Goodbye Eddie Locke

September 7, 2009 :  My dear friend Eddie Locke has left this vale of tears.
His lady Mary Ellen saw to his care in the best possible way. Eddie was at home with hospice care, and on Friday the 5th, Barry Harris, Bill Charlap, Renee Rosnes, Tardo Hammer, Bill Easley, Leroy Williams, Neal Miner, Bob Johnson, Murray and Diana Wall and a host of others descended upon Mary Ellen's beautiful home to say our goodbyes.
We said our goodbyes in our own ways, and just about the only thing we all felt missing was Locke's sonorous voice ( there were times you could hear him laughing a block away ) and humor.
Locke was a big, gruff, larger than life sort of man who did everything in a big way. Playing, laughing, teaching, scolding, everything was given the full commitment of his personality, no holds barred. You took Locke the way he came, and were the better for it. I know I am.
We did a lot of work together. I remember doing a cruise with Eddie and Murray and Diana Wall. After dinner one night Locke seemed to have disappeared and Diana turned to me to ask: "Where's Eddie?"  I said: " He's probably off somewhere glad handing perfect strangers."  That is precisely what he was doing. Locke made friends with everyone, and wasn't the least shy about starting conversations with folks he'd never met. I used to call him my own diplomatic corps. Where ever we travelled, Locke would make new friends and draw a crowd of people who loved him. Some of these relationships went on for years and years. Locke never forgot them and they happily returned the favor.
He loved my kids, and they called him "Grampa." Eddie and I did an outdoor concert for the Princeton Jazz Festival one year and I brought along my son Robert who was probably about 14 or 15 at the time. After the concert Robert was helping Eddie pack up and they were having a conversation. Anything Locke did involved conversation especially when there was a young person around. I heard Robert responding in Locke's speach patterns, trying to pick up Eddie's style of speaking. I turned and said: "Great! That's all I need is two Eddie Lockes !" Eddie broke into a big smile, laughed and said: "That's one of the funniest things I've ever heard."  Now I'm damned glad I have the spare.
There is another huge gaping hole in my world. You simply don't fill the space left by a man like Eddie Locke. All you can do is to let the emptiness remind you of all the inspiration and friendship that was there for so long and maybe, just maybe go out and glad hand a perfect stranger to try to keep the magic alive a little longer.
Good bye Grampa, we'll miss you but we sure as hell won't forget you.

More Goodbyes and the ever widening hole in my life

Monday May 17, 2010

Last night I attended the memorial for John Bunch at St. Peter's in Manhattan. I was asked to say something about John, and as usual I walked away wishing I was capable of actually expressing what I'm feeling. So here, for those of you that care, and for myself is a more thoughtful and hopefully better expressed sentiment.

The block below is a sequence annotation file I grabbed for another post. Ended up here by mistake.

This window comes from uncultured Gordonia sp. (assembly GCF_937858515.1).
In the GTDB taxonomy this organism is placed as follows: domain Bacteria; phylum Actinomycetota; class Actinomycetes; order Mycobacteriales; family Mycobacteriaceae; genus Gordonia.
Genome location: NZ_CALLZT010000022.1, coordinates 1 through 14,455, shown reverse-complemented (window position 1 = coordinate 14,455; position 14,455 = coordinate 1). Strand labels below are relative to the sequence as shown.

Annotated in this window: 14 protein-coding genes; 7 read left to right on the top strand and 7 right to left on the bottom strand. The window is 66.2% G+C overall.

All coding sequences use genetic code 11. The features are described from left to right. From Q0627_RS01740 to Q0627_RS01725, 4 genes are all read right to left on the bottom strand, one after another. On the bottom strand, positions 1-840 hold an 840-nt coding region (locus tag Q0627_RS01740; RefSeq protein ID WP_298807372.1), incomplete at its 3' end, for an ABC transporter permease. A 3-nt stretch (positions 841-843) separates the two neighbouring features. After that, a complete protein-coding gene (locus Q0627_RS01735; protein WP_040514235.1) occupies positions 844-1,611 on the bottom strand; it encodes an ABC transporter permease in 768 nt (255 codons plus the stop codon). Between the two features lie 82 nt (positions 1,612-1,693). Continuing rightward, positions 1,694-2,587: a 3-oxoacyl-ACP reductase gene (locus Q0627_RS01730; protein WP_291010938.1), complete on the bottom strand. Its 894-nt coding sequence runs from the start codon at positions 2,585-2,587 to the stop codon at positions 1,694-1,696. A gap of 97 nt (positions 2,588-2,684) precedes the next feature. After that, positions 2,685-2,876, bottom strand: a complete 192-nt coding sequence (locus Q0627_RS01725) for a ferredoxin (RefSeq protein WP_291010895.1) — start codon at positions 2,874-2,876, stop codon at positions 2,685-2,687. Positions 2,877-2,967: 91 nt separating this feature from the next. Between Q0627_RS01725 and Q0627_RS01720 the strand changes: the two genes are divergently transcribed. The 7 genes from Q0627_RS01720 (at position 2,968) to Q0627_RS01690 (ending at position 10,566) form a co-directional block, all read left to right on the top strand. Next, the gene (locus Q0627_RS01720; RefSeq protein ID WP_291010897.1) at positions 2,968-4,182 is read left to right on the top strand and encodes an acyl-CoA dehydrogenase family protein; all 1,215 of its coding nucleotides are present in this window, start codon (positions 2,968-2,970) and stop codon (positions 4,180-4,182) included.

There is a line of lyrics from "The Ballad of the Sad Young Men" by Tom Wolfe and Fran Landesman that says: "All the sad young men - choking on their youth - trying to be brave - running from the truth" that pretty much nails the confusion hidden by bravado that I remember being my 20's and 30's. In the midst of all that angst and posing, I was fortunate enough to meet and work with John Bunch. John was a lifeline, always there to take hold of, always there to trust, always instructive, and always accepting.

Sure, there were times the frustration of dealing with my cloth ears and over fed ego drove John to use the index finger of his right hand to punch out repeatedly the "right" melody note. But some how he never gave up on me. People like that don't happen every day, and now I look back there were many in my life with the patience and friendship John expressed so freely. John just seemed to always be there, and now he's not. I don't know if there are words that truly describe what I'm feeling, I just know I was damned lucky to have lived and worked with men like John.

That's what happens when you don't die

Friday February 12, 2010

At the age of 89, my father looked up from the obituary section of the newspaper and said: "That's what happens when you don't die, everyone around you does." He put the paper down and never read another obituary. The last week has forced me to consider the depth of my old man's revelation.

Jake Hanna, my dear friend, confidant, inspiration and Rock of Gibraltar in so many of the bands I played and toured with passed away in a Los Angeles hospital today. Jake was followed that evening by yet another dear friend, cornetist, and character Tom Saunders who died peacefully in his sleep that same Friday night.

I met and began working with Jake Hanna during the late 1970's with the Concord Allstars. The influence Jake had on me, musically and personally is just too deep to put into words now. He was always the life of the party, and his sense of swing and truth were always there to ground and balance any band or idiotic young cornet player he worked with. I just sort of felt Jake would always be there, swinging and joking and calling things the way he saw them.

It'll be a more confusing world without him.

Tom Saunders and I took to each other immediately. Tom was another of the world's one of a kinds, who always played from his heart, and found humor in just about everything. We cornetists don't get to spend much time together as a general rule, I suppose one of us in any band is enough ego for most people to handle, but on the few occasions Tom and I did get to play together we always had a ball, and there was always something to laugh about, usually our mistakes.

Goodbye my friends. It may be more confusing and certainly less fun in this world without you, but I don't know what I would do without the time we spent together to guide me.